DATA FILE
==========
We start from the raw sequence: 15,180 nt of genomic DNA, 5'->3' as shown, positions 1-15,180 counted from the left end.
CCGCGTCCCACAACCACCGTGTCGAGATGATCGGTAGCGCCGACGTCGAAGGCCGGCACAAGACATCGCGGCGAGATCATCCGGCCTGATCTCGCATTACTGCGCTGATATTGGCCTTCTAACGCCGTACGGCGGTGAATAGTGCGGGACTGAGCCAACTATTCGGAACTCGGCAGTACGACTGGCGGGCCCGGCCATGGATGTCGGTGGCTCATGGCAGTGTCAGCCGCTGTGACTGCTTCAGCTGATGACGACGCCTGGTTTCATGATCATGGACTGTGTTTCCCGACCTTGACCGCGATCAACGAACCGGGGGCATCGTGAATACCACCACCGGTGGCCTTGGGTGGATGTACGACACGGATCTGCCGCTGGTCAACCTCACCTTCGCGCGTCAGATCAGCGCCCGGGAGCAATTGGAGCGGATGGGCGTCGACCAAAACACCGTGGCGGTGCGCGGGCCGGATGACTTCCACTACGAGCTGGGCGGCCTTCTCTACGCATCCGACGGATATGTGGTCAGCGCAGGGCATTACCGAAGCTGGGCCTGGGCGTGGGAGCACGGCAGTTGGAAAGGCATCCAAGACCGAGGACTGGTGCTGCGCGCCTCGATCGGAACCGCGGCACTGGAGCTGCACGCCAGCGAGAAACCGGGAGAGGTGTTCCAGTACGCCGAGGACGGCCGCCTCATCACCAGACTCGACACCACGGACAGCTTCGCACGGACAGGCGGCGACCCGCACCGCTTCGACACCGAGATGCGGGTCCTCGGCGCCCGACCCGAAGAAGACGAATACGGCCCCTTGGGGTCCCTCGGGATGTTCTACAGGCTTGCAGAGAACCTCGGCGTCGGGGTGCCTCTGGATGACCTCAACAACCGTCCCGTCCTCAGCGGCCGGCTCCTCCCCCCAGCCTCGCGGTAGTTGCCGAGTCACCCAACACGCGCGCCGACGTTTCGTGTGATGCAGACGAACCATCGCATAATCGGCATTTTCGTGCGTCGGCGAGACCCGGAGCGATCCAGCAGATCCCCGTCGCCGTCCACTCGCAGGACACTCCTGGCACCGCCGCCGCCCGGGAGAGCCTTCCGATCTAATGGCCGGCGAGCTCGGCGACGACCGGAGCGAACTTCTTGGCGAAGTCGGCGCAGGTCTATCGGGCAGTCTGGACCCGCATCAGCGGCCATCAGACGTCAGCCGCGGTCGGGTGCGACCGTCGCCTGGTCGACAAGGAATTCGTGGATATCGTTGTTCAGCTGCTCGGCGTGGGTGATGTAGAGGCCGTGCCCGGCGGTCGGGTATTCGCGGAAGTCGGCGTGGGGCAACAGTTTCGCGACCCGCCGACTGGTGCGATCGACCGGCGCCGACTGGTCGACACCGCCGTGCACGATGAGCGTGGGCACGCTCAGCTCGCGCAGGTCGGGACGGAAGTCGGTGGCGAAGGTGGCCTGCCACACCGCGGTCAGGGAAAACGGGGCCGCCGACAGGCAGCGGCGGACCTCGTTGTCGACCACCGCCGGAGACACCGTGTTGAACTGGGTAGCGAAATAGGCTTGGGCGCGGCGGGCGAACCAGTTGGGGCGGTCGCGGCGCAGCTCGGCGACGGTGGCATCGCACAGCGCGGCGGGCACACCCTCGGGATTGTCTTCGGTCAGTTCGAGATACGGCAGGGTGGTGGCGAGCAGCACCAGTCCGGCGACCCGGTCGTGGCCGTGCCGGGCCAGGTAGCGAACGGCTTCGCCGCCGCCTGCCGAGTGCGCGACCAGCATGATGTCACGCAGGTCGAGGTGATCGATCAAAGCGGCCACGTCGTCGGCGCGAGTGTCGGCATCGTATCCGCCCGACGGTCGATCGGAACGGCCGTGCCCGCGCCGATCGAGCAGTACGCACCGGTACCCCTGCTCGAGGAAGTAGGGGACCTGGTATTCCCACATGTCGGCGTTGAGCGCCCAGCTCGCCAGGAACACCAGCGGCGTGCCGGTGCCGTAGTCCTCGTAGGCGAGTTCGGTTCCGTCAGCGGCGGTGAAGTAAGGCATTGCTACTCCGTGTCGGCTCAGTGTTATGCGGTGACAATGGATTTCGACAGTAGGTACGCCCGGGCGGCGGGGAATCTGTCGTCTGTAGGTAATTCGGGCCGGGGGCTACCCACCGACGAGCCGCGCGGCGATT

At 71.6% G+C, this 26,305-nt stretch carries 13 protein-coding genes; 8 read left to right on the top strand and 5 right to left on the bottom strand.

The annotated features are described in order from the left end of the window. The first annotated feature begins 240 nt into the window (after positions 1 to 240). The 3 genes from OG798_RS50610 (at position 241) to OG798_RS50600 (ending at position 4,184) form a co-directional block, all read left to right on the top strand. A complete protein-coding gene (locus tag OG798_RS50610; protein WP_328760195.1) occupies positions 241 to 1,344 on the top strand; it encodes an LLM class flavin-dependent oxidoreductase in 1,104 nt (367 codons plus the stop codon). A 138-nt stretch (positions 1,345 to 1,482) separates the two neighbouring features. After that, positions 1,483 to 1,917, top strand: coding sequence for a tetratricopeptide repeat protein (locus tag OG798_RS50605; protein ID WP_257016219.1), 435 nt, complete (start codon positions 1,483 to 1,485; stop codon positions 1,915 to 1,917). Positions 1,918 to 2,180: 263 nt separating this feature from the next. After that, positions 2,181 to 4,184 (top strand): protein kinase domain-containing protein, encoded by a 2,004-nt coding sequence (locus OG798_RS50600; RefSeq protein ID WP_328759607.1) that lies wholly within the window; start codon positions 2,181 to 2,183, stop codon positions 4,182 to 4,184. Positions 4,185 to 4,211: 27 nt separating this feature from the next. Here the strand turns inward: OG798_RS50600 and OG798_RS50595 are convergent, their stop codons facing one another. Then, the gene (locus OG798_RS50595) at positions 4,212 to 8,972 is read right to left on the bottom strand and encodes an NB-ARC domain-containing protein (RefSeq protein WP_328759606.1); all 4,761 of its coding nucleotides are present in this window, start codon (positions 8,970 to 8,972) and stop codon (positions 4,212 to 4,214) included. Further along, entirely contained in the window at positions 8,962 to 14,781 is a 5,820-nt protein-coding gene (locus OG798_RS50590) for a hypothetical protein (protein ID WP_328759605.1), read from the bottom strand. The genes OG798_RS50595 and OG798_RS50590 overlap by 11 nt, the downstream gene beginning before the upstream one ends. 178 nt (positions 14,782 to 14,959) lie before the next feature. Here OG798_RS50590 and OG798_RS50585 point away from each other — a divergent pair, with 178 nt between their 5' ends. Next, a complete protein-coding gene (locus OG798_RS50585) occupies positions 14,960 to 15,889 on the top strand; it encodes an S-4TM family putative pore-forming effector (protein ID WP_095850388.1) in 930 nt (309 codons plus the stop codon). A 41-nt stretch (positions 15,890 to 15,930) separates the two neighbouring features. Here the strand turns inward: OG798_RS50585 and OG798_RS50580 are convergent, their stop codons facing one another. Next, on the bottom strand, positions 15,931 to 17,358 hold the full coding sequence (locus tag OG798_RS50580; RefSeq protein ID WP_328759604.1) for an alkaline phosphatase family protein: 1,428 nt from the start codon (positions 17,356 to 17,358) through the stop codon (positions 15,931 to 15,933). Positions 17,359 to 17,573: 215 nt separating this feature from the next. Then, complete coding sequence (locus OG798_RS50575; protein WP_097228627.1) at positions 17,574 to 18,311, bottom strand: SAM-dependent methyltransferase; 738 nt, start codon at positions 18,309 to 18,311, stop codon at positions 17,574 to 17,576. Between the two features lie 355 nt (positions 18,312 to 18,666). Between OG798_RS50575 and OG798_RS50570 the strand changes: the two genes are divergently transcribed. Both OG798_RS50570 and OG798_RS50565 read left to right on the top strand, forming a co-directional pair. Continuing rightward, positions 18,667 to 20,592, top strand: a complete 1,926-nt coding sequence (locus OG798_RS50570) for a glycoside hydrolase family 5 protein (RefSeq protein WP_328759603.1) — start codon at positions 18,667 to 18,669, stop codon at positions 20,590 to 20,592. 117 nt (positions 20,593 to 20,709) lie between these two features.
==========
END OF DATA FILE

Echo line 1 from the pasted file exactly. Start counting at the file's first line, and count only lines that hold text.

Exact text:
We start from the raw sequence: 15,180 nt of genomic DNA, 5'->3' as shown, positions 1-15,180 counted from the left end.